The Conveyancing Association (CA), the leading trade body for the conveyancing industry, has today (5th July 2021) urged consumers to contact their conveyancers if they bought a leasehold house between 2000 and October 2015.
This call follows the initial success of an industry campaign to deliver a fairer system and outcomes for those who have bought leasehold houses over the past two decades.
Last month, the Competition and Markets Authority (CMA) investigation into the sale of leasehold houses resulted in two firms, Aviva and Persimmon, formally committing to making changes for the benefit of leaseholders.
The commitment has been welcomed by the CA, after Aviva agreed to remove from leasehold contracts certain clauses which were doubling the ground rent payable, while Persimmon offered leasehold house owners the option to buy the freehold of their property for £2,000 or less, and make repayments to those who have already purchased their freeholds.
In the CMA ruling, Persimmon also committed to a number of other measures including:
- No further leasehold houses being sold, and if they have to be leasehold, then only at a peppercorn ground rent; leasehold flats will also be sold with a peppercorn ground rent.
- Leasehold terms must be 999 years.
- For long leases granted after 2015 they will sell the freehold to the leaseholder for £2,000 with no costs other than the leaseholder’s conveyancer costs
- For long leases granted between 1st January 2000 and the 1st October 2015, where the freehold is still owned by Persimmon they will sell for £2k; if they don’t own it then they will help the leaseholder acquire it from whoever does.
- If a leaseholder bought their freehold for more than £2k they will refund to the £2k.
- Those who bought freeholds can’t have rentcharges or permission fees, and enforcement under S.121 of the LPA will be taken out via a deed of variation.
- All owners must be notified within 90 days and satisfy any claim made up to 31st December 2026.
The CMA investigation received evidence from a CA home buyer experience survey which proved that less than 4% of home movers were given the required information under the Consumer Protection from Unfair Trading Regulations (CPRs).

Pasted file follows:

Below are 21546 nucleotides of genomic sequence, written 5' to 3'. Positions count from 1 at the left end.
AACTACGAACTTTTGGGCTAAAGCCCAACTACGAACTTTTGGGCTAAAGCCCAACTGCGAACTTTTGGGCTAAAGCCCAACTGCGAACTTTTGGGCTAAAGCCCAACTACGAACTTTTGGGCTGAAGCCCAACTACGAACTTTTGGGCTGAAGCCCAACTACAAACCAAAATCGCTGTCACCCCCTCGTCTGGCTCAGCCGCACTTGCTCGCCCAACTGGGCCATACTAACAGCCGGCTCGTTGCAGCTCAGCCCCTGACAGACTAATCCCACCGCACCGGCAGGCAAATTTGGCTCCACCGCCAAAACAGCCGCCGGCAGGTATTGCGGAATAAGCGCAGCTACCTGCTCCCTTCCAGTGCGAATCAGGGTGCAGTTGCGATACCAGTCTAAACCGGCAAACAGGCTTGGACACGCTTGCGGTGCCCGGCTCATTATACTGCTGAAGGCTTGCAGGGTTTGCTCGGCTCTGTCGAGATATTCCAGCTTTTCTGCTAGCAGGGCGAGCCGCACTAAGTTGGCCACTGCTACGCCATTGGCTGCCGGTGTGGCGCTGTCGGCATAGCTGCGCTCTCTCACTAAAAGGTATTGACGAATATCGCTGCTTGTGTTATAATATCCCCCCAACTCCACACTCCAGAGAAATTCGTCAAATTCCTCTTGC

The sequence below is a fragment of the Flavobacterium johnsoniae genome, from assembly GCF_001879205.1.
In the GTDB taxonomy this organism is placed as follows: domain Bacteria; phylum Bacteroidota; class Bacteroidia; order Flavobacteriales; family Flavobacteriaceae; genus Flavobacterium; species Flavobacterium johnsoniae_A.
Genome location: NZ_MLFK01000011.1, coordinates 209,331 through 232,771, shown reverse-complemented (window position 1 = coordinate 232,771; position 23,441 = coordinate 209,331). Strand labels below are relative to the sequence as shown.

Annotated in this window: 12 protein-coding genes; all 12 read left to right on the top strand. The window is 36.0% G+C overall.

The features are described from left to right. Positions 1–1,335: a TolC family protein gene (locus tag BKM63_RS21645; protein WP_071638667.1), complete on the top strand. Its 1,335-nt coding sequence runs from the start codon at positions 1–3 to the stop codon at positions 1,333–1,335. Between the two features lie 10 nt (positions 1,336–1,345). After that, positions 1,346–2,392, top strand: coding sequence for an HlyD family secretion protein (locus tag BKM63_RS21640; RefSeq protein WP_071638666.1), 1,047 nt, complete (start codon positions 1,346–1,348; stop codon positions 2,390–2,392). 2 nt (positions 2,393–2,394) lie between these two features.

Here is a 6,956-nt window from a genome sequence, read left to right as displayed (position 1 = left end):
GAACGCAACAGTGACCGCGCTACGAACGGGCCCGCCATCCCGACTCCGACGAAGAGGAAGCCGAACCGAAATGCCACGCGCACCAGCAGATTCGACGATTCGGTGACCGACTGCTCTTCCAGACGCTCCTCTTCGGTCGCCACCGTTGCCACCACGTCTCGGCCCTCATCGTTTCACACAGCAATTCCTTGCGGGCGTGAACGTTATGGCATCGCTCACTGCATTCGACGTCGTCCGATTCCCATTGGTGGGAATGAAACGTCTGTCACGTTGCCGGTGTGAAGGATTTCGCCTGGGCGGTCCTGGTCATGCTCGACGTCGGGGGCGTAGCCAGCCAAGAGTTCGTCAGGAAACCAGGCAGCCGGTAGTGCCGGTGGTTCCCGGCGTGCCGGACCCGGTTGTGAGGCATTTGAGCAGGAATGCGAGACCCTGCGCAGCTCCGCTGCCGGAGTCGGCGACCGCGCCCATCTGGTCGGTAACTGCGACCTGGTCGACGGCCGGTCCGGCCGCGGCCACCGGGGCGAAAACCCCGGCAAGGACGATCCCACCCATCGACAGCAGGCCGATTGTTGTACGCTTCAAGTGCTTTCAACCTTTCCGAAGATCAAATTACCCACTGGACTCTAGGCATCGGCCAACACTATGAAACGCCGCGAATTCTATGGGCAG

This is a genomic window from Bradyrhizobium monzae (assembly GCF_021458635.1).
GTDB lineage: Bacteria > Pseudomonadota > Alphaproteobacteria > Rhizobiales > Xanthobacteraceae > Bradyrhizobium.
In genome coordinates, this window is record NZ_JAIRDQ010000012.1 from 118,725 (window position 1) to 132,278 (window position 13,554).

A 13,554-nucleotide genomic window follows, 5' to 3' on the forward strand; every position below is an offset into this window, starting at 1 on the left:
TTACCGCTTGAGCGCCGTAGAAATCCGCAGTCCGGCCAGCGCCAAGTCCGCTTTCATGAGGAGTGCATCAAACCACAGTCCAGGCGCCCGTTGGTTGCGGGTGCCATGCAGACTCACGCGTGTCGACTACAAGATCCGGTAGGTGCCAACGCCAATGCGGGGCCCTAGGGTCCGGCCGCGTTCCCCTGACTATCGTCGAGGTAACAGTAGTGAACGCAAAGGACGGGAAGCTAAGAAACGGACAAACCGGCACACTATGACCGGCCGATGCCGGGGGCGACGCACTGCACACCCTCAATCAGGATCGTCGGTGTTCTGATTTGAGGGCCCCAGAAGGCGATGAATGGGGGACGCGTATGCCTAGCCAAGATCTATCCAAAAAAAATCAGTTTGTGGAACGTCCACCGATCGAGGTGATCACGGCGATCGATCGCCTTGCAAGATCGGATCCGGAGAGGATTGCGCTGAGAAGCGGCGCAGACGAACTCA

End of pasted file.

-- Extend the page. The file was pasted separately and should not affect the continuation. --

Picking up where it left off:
The Association also anticipates there will be further rulings made and other developers and investment groups will also need to take similar action. The CA is therefore urging those consumers who might be affected to contact their conveyancer to check their situation and whether they are able to claim with CPRs having been breached.
Beth Rudolf, Director of Delivery at the Conveyancing Association, commented:
“The CA is very supportive of the initiative taken by Persimmon and Aviva to undertake to resolve the issues created by their lease terms and would encourage other developers to follow suit.
“The leasehold mis-selling scandal has blighted leasehold houses but can be easily resolved by enabling leaseholders to buy their freehold for a reasonable sum and ensuring the resulting freehold title is not of the ‘fleecehold’ variety, as some have ended up with, whereby they were subject to large permission fees for a change of blinds or carrying out works at the property or rentcharges which if unpaid, whether demanded or not, would result in a long lease being created.
“We know the CMA has evidence of four other developers who created issues through doubling ground rents and other onerous lease terms and would encourage them to take the stance that Persimmon and Aviva have in trying to put the issues right for their customers. This is not just about leasehold houses but also on flats where rent doubling is in place, which will surpass the Housing Act prescribed limits, creating issues with the owner’s ability to get a mortgage.
“While we are delighted to see such big players as Persimmon and Aviva committing to tidy up the issues, overall many of the commitments in the undertakings are ratification of the announcements already made by the Government on their plans for leasehold.
“What the leaseholders and property industry really needs is a Leasehold & Commonhold Reform Act sorting out the issues that continue to impact homeowners. Until this becomes legislation the homeowner does not know if their landlord and Lease Administrator or rentcharge owner will exploit the freehold of their home to make profit when their economic interest in the property should have come to an end when they first sold it to the consumer.”